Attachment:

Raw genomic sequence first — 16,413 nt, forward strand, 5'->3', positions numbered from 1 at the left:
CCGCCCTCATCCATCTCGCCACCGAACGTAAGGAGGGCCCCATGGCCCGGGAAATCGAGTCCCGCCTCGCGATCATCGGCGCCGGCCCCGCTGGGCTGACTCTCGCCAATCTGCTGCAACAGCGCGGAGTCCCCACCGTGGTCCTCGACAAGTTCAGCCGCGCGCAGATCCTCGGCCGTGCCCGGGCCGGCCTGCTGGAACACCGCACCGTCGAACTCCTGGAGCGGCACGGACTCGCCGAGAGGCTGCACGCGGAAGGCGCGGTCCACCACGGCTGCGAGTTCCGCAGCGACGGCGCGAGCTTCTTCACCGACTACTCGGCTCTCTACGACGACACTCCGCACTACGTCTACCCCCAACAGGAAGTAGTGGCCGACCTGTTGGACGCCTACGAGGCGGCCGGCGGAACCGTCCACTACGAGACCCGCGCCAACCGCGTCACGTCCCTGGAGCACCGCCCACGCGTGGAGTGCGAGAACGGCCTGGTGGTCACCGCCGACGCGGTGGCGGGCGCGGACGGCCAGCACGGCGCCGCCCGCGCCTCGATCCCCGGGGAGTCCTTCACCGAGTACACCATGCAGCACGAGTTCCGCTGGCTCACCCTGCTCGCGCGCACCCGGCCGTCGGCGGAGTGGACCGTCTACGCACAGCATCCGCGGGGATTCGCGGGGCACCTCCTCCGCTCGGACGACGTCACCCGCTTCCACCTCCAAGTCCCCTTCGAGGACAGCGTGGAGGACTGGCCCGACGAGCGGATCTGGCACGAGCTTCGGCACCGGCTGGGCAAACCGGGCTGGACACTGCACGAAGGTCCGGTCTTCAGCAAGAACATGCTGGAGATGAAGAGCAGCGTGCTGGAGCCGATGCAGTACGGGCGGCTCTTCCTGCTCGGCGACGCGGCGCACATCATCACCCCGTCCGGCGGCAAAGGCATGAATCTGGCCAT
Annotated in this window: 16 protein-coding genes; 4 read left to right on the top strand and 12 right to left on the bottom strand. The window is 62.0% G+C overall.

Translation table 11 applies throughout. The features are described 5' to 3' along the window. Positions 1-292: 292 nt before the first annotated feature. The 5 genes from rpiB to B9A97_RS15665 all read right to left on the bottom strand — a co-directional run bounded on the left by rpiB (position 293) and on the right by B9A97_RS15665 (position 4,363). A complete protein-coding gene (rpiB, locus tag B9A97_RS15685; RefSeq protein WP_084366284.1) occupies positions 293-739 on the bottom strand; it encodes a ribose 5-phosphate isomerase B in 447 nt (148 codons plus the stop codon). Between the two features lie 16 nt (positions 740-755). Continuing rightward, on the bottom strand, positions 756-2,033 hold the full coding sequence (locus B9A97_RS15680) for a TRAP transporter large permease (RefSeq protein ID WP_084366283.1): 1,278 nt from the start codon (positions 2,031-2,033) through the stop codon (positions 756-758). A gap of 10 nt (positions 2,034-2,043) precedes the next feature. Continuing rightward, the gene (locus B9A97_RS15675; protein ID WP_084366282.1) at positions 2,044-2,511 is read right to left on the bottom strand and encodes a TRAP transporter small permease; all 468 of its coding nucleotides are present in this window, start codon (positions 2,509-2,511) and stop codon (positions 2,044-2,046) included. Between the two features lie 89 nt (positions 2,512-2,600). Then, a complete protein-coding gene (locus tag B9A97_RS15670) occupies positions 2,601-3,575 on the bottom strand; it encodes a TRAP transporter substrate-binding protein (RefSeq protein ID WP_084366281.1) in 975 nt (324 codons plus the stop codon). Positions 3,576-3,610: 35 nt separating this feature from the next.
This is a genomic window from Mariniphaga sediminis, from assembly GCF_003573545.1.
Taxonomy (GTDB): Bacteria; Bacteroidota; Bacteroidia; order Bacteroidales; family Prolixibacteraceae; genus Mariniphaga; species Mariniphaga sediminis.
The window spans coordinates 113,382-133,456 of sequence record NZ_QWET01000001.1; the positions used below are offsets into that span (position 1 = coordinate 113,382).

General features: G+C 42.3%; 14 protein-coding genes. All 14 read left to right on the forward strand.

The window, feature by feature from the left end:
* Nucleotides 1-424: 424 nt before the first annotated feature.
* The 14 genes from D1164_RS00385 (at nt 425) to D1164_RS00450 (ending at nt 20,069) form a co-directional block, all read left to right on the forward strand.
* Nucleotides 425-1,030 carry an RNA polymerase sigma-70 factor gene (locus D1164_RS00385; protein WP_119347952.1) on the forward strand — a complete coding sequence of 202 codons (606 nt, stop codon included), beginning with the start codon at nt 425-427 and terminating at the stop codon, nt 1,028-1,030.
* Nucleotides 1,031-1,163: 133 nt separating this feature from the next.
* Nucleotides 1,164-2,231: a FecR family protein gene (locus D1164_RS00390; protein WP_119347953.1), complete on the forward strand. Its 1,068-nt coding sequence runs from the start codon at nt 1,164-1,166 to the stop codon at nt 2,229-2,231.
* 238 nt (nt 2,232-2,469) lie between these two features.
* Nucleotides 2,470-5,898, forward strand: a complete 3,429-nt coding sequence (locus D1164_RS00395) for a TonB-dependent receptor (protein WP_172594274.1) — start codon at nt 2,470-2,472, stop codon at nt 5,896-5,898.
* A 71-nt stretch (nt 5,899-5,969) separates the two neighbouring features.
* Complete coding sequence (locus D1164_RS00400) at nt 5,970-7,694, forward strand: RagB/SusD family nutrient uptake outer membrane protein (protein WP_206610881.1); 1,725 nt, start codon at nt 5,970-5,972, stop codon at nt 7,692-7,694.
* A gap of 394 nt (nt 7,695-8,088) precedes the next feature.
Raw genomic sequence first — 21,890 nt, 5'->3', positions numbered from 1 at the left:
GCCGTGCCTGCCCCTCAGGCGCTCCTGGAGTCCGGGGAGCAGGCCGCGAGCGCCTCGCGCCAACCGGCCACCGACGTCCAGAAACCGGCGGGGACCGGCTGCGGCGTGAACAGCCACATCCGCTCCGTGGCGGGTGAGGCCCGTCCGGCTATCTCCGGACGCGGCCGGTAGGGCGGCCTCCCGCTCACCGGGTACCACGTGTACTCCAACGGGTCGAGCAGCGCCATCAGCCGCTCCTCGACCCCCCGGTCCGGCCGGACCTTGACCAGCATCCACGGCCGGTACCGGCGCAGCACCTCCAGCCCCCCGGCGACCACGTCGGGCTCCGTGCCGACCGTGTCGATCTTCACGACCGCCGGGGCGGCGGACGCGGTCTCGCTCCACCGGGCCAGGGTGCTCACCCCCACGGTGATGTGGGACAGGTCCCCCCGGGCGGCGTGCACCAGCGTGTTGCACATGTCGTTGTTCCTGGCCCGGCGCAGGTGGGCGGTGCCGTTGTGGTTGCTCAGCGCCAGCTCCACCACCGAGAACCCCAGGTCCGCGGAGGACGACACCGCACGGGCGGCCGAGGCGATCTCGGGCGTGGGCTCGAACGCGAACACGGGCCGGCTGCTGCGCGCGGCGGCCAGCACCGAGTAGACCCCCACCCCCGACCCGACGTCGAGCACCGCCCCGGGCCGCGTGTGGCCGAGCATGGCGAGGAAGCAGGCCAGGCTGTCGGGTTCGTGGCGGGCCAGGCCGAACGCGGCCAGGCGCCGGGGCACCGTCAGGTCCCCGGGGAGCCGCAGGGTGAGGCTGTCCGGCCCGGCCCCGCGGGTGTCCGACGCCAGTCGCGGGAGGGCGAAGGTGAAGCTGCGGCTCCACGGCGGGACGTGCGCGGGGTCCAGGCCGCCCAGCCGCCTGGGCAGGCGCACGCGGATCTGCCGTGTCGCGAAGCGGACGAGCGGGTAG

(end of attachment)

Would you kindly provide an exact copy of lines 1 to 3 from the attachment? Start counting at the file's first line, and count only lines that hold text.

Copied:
Raw genomic sequence first — 16,413 nt, forward strand, 5'->3', positions numbered from 1 at the left:
CCGCCCTCATCCATCTCGCCACCGAACGTAAGGAGGGCCCCATGGCCCGGGAAATCGAGTCCCGCCTCGCGATCATCGGCGCCGGCCCCGCTGGGCTGACTCTCGCCAATCTGCTGCAACAGCGCGGAGTCCCCACCGTGGTCCTCGACAAGTTCAGCCGCGCGCAGATCCTCGGCCGTGCCCGGGCCGGCCTGCTGGAACACCGCACCGTCGAACTCCTGGAGCGGCACGGACTCGCCGAGAGGCTGCACGCGGAAGGCGCGGTCCACCACGGCTGCGAGTTCCGCAGCGACGGCGCGAGCTTCTTCACCGACTACTCGGCTCTCTACGACGACACTCCGCACTACGTCTACCCCCAACAGGAAGTAGTGGCCGACCTGTTGGACGCCTACGAGGCGGCCGGCGGAACCGTCCACTACGAGACCCGCGCCAACCGCGTCACGTCCCTGGAGCACCGCCCACGCGTGGAGTGCGAGAACGGCCTGGTGGTCACCGCCGACGCGGTGGCGGGCGCGGACGGCCAGCACGGCGCCGCCCGCGCCTCGATCCCCGGGGAGTCCTTCACCGAGTACACCATGCAGCACGAGTTCCGCTGGCTCACCCTGCTCGCGCGCACCCGGCCGTCGGCGGAGTGGACCGTCTACGCACAGCATCCGCGGGGATTCGCGGGGCACCTCCTCCGCTCGGACGACGTCACCCGCTTCCACCTCCAAGTCCCCTTCGAGGACAGCGTGGAGGACTGGCCCGACGAGCGGATCTGGCACGAGCTTCGGCACCGGCTGGGCAAACCGGGCTGGACACTGCACGAAGGTCCGGTCTTCAGCAAGAACATGCTGGAGATGAAGAGCAGCGTGCTGGAGCCGATGCAGTACGGGCGGCTCTTCCTGCTCGGCGACGCGGCGCACATCATCACCCCGTCCGGCGGCAAAGGCATGAATCTGGCCAT
Annotated in this window: 16 protein-coding genes; 4 read left to right on the top strand and 12 right to left on the bottom strand. The window is 62.0% G+C overall.